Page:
clear to himself and his friends that she hardly had a good feature
in her face, than he began to find it was rendered uncommonly
intelligent by the beautiful expression of her dark eyes. To this
discovery succeeded some others equally mortifying. Though he
had detected with a critical eye more than one failure of perfect
symmetry in her form, he was forced to acknowledge her figure
to be light and pleasing; and in spite of his asserting that her
manners were not those of the fashionable world, he was caught
by their easy playfulness. Of this she was perfectly unaware;
to her he was only the man who made himself agreeable nowhere,
and who had not thought her handsome enough to dance with.
He began to wish to know more of her, and as a step towards
conversing with her himself, attended to her conversation with
others. His doing so drew her notice. It was at Sir William
Lucas's, where a large party were assembled.
"What does Mr. Darcy mean," said she to Charlotte, "by
listening to my conversation with Colonel Forster?"
"That is a question which Mr. Darcy only can answer."
"But if he does it any more I shall certainly let him know that I
see what he is about. He has a very satirical eye, and if I do not
begin by being impertinent myself, I shall soon grow afraid of
On his approaching them soon afterwards, though without
seeming to have any intention of speaking, Miss Lucas defied
her friend to mention such a subject to him; which immediately
provoking Elizabeth to do it, she turned to him and said:
"Did you not think, Mr. Darcy, that I expressed myself
uncommonly well just now, when I was teasing Colonel Forster
to give us a ball at Meryton?"
"With great energy; but it is always a subject which makes a lady
"You are severe on us."
"It will be _her_ turn soon to be teased," said Miss Lucas. "I
am going to open the instrument, Eliza, and you know what
"You are a very strange creature by way of a friend! - always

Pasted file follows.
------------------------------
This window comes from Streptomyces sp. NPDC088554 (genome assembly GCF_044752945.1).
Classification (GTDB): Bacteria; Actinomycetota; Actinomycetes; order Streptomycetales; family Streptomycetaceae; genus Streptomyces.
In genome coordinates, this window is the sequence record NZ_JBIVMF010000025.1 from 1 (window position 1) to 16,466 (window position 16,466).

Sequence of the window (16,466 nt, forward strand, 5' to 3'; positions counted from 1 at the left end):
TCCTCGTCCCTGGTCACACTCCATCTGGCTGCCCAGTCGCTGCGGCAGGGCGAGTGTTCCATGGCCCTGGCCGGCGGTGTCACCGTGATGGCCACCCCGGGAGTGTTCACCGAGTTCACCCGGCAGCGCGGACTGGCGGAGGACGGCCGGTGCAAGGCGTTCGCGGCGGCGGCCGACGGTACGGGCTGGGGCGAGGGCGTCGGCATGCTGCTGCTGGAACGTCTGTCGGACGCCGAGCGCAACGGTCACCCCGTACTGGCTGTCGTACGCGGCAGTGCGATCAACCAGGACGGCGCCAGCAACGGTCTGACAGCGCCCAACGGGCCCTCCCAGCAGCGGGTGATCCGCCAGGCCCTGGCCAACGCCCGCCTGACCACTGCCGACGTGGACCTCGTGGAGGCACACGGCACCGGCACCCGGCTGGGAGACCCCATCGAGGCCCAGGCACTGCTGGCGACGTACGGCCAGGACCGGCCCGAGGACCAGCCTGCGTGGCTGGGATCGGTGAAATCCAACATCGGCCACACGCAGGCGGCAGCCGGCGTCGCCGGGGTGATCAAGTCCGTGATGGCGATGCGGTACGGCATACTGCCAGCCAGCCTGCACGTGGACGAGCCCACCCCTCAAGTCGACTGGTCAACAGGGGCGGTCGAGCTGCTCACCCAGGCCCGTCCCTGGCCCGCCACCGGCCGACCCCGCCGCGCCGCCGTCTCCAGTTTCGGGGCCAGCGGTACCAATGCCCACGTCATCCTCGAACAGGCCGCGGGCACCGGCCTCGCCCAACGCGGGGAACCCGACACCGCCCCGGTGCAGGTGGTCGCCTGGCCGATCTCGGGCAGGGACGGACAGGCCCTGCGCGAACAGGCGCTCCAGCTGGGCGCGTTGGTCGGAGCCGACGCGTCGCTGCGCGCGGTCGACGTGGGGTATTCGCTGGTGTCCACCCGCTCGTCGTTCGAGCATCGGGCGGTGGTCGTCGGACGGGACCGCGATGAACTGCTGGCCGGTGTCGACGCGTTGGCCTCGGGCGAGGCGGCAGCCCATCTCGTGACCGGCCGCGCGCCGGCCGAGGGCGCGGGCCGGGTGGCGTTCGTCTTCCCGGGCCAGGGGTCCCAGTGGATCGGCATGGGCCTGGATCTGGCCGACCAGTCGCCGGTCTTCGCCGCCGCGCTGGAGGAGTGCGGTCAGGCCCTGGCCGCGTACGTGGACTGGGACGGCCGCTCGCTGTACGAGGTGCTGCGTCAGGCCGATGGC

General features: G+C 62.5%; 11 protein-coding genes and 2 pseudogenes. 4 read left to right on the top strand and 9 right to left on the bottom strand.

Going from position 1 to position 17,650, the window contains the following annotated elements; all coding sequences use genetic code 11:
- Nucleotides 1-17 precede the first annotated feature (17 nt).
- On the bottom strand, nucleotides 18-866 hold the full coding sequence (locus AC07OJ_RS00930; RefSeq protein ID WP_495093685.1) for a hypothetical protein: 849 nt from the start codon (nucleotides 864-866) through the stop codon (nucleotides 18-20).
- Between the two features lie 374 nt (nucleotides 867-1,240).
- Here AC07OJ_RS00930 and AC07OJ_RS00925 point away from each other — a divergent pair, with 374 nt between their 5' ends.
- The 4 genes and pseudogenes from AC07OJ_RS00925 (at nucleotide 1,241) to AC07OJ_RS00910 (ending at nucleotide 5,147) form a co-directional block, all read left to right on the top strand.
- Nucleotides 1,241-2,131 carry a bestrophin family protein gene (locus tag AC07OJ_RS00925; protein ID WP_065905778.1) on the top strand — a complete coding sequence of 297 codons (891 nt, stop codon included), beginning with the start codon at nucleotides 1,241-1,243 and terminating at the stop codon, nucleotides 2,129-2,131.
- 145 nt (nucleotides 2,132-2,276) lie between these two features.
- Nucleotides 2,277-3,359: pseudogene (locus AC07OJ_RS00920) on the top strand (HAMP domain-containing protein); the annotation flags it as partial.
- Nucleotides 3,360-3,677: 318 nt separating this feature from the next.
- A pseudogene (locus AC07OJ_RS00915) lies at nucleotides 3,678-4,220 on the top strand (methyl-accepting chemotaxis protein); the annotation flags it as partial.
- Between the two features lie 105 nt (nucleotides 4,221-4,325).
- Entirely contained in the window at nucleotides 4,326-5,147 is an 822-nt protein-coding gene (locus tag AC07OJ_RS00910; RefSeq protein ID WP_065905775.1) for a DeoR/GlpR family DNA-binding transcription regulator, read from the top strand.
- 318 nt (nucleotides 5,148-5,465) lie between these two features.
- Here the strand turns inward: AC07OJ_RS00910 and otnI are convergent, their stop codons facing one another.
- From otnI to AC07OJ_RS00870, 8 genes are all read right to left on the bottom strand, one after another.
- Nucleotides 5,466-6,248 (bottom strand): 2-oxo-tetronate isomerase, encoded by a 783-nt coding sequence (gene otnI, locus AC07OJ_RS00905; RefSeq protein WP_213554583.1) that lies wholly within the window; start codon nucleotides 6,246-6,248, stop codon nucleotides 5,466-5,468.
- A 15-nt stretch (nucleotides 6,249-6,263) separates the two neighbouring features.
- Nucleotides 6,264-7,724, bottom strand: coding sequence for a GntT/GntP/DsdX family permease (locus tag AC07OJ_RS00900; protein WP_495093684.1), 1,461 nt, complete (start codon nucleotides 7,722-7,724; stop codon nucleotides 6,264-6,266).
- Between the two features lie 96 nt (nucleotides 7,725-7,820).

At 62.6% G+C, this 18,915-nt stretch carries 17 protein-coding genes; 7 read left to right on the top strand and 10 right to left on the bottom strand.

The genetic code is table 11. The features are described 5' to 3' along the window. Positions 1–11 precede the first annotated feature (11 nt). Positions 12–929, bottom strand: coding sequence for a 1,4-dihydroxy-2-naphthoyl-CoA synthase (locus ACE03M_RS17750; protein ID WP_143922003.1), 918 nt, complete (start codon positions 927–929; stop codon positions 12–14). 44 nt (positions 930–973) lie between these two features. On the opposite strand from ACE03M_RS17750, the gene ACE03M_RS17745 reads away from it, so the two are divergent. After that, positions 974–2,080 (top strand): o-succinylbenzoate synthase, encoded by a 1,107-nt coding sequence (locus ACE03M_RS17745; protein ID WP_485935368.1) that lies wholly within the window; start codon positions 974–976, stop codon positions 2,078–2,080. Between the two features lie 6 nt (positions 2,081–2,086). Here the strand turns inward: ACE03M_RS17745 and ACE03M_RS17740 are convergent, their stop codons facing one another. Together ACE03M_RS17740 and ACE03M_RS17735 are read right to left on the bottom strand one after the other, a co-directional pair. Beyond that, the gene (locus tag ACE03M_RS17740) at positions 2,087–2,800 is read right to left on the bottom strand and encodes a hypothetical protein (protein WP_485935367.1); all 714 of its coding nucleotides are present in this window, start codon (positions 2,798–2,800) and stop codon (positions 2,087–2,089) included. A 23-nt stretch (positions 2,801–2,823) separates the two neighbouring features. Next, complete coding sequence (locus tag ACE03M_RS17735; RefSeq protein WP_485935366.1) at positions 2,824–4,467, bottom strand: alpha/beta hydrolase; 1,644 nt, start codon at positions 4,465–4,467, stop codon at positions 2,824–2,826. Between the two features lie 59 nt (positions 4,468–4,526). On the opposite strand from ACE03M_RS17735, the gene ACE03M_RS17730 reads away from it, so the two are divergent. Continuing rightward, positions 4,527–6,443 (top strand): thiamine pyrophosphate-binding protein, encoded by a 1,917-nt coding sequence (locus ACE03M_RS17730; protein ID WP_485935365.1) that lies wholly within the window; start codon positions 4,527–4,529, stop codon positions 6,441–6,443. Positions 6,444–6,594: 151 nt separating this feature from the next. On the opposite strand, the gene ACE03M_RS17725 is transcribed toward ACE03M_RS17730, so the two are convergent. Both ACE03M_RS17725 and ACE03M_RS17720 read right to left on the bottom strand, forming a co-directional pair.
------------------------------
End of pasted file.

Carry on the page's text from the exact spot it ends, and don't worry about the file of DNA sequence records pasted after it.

wanting me to play and sing before anybody and everybody!
If my vanity had taken a musical turn, you would have been
invaluable; but as it is, I would really rather not sit down
before those who must be in the habit of hearing the very best
performers." On Miss Lucas's persevering, however, she added,
"Very well, if it must be so, it must." And gravely glancing at
Mr. Darcy, "There is a fine old saying, which everybody here is of
course familiar with: 'Keep your breath to cool your porridge';
and I shall keep mine to swell my song."
Her performance was pleasing, though by no means capital.
After a song or two, and before she could reply to the entreaties
of several that she would sing again, she was eagerly succeeded
at the instrument by her sister Mary, who having, in consequence
of being the only plain one in the family, worked hard for
knowledge and accomplishments, was always impatient for
Mary had neither genius nor taste; and though vanity had given
her application, it had given her likewise a pedantic air and
conceited manner, which would have injured a higher degree of
excellence than she had reached. Elizabeth, easy and unaffected,
had been listened to with much more pleasure, though not
playing half so well; and Mary, at the end of a long concerto,
was glad to purchase praise and gratitude by Scotch and Irish
airs, at the request of her younger sisters, who, with some of the
Lucases, and two or three officers, joined eagerly in dancing at